Julie Artz | author, editor, book coach, dragon

[Wyrd Words Weekly] What it means (or doesn't) to be a Best Seller...

published5 months ago
1 min read

Hello Reader,

I talked last week about how having goals--especially ones that revolve around outcomes you can't control--can lead to paralysis instead of motivation. I'd just hit Send when this article, What Counts as a Bestseller, came across my desk.

Not only is it a fascinating history of how NOT based on actual sales data the New York Times Best Seller lists are (seriously, it went to court and the NYT lawyers argued that the list is "editorial content," not based on mathematics!), but it's a look at the last century of writing trends and just how much they've fluctuated over the years.

Even if you're not up for geeking out on publishing history with me, I want you to spend some time this week examining your goals and intentions around your own writing journey. Be honest, is being a "best seller" on that list? You may be shaking your head no while a tiny voice in the back of your mind whispers "Yes, oh yes please."

I get it. We spend so much time and emotional energy writing our stories. The idea of them being as important to the masses as they are to us is enough to keep us doing this work even when it's so, so hard.

Unfortunately, the truth is that we have zero control of whether we become a best seller. In fact, as the article above shows, even if we could control how many books we sold (and we can't!), it still might not be enough to "hit the list" if we're not writing the exact genre and publishing in the exact formula and impressing the exact powers that be necessary to do it.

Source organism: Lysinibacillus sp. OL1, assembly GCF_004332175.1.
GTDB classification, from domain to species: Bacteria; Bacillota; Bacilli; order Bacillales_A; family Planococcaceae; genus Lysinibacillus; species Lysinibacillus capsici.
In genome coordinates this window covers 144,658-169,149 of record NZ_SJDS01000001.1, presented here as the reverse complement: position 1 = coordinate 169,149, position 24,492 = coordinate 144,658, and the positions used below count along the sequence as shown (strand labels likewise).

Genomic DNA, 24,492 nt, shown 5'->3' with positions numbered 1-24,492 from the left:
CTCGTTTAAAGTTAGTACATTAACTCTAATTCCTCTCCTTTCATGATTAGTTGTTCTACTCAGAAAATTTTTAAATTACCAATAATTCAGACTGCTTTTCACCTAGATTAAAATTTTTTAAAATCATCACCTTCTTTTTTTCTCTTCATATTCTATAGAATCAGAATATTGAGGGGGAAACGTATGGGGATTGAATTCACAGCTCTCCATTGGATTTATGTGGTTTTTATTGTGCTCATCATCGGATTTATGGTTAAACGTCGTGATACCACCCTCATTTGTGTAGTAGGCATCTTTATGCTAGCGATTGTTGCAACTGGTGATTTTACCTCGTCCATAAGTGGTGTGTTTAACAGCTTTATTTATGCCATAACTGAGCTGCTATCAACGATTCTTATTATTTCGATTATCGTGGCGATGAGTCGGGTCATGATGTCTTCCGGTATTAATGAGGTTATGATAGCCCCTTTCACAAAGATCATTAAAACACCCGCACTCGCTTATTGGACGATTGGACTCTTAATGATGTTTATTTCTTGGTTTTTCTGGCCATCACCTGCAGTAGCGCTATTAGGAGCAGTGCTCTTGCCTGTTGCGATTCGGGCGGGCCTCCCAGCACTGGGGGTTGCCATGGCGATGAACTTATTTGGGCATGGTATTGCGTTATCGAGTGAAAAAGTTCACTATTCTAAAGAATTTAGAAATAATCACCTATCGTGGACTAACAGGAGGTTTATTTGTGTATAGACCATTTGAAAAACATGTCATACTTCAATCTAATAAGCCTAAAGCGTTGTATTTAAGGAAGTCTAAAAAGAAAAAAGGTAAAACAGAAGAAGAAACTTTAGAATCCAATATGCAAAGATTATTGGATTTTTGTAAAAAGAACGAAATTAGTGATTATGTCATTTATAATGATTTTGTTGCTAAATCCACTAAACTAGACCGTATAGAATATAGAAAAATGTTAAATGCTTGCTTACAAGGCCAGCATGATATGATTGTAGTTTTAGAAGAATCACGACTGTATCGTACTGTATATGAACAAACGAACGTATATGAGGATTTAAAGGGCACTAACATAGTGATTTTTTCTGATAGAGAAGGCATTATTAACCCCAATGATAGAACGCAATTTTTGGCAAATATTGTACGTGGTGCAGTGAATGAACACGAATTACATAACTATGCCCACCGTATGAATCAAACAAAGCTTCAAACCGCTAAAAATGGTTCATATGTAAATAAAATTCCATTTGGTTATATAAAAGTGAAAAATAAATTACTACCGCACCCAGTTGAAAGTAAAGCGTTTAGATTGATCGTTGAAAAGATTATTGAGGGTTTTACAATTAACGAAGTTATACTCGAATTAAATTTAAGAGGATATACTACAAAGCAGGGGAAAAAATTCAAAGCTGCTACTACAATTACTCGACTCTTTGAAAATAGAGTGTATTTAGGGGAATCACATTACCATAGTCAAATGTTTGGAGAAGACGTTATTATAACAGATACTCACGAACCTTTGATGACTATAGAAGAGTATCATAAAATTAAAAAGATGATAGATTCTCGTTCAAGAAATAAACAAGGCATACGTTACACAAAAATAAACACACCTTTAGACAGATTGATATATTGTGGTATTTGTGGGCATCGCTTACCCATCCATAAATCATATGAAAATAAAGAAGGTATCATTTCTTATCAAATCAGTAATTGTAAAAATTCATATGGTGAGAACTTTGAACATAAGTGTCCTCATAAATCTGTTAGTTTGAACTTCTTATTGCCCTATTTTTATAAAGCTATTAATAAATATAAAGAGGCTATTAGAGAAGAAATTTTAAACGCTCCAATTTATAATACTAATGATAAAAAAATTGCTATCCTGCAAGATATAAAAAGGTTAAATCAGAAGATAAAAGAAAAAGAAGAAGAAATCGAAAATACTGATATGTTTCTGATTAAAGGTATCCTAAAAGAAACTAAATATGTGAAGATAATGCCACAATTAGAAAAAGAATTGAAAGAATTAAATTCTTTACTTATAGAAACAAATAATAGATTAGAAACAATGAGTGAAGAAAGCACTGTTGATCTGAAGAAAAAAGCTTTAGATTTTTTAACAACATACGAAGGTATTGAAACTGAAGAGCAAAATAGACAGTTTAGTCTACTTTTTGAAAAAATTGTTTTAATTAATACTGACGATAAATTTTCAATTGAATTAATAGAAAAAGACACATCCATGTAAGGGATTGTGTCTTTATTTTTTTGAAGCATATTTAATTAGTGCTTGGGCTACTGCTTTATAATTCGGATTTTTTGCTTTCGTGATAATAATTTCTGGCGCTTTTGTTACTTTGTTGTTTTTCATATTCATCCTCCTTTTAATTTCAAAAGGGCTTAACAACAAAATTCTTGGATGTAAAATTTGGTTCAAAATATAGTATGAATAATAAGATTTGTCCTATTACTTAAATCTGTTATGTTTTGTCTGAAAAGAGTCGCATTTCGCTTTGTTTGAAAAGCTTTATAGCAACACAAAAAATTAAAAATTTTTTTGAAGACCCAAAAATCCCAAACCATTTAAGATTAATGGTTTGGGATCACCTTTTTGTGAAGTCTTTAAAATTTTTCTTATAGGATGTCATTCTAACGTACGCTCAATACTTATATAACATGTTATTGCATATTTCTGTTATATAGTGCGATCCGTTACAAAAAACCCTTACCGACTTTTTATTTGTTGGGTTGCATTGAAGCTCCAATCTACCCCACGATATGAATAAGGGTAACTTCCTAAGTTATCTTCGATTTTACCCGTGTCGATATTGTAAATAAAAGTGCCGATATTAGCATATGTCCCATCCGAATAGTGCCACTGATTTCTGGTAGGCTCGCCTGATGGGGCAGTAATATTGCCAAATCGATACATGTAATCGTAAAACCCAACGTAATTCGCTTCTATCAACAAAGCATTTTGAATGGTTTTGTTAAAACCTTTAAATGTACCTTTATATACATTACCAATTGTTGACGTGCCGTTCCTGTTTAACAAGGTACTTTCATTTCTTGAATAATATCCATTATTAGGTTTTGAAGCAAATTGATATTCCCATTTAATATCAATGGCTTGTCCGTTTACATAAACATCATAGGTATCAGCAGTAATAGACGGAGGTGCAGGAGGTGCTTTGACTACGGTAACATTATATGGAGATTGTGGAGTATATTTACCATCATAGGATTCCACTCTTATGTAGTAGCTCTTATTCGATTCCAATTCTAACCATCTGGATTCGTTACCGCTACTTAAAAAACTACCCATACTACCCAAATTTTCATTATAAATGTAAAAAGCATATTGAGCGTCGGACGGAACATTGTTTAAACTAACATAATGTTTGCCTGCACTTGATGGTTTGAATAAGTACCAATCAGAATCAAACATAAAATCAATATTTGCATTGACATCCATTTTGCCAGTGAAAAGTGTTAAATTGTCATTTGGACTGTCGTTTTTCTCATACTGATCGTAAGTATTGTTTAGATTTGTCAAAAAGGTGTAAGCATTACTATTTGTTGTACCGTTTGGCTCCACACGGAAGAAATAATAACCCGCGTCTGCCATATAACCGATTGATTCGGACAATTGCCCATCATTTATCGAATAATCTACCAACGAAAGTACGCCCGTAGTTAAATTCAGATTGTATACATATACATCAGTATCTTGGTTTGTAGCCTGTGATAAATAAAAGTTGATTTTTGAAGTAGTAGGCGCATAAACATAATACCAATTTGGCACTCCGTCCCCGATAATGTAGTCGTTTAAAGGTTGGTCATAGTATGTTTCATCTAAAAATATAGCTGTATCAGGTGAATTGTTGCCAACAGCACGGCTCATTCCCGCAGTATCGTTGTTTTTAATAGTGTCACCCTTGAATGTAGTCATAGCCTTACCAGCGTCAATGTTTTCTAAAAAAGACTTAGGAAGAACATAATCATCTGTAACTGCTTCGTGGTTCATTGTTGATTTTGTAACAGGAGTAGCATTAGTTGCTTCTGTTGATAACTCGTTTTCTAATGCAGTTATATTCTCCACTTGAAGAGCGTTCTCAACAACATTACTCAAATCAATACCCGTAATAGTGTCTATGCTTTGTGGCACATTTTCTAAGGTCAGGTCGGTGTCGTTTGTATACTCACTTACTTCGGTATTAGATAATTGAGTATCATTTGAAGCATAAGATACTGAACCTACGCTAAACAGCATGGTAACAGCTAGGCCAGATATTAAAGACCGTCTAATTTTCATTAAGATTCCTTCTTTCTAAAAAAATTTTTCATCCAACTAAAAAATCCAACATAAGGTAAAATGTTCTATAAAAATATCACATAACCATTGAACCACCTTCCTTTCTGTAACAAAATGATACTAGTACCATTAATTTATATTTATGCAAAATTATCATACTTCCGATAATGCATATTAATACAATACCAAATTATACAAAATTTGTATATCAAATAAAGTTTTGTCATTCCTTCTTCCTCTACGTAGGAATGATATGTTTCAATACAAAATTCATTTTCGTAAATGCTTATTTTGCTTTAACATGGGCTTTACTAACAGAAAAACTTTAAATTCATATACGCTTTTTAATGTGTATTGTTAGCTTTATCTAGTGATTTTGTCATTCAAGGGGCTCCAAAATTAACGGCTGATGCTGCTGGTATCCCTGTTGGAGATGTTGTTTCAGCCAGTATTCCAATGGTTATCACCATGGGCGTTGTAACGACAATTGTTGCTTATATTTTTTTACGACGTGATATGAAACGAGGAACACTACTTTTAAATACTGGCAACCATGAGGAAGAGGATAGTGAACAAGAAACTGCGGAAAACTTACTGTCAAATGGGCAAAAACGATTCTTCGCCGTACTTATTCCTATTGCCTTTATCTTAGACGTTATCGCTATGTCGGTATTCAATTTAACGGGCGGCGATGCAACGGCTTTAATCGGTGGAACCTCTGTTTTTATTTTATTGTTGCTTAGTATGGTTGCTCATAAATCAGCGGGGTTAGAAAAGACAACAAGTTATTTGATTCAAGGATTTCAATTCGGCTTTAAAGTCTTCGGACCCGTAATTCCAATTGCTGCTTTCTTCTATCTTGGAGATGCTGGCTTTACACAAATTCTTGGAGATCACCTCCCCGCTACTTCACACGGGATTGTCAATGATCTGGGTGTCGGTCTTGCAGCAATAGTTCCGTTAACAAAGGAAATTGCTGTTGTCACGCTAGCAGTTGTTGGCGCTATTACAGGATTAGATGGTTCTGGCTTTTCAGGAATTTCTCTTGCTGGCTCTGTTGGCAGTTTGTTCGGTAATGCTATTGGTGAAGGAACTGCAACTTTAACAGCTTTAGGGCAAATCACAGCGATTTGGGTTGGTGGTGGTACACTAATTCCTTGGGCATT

I'm trying to reframe my feelings about this reality from angst and despair to a sense of freedom and possibility. If I cannot control the outcome, there is no reason for me to write anything other than what fills me up, makes me excited to sit down at my desk each day, and keeps me showing up for myself and my stories. I will absolutely keep working on my craft, keep examining my own biases and how they show up in my work, keep reading so that I understand the current market. But I also know I can do all that "right" and still not hit the list.

Readers need these stories of our hearts, the stories only we can tell. So we must carry on writing them, even if the orange banner, the golden stickers, or whatever outcome-beyond-our-control continues to evade us.

I'm going to keep having faith. And I hope you will too.



PS - My colleague Susan DeFreitas has a FREE hour-long masterclass called Fiction as a Force for Change. It's all about using the power of storytelling to change the world and it may be just the dose of inspiration you need right now. Check it out.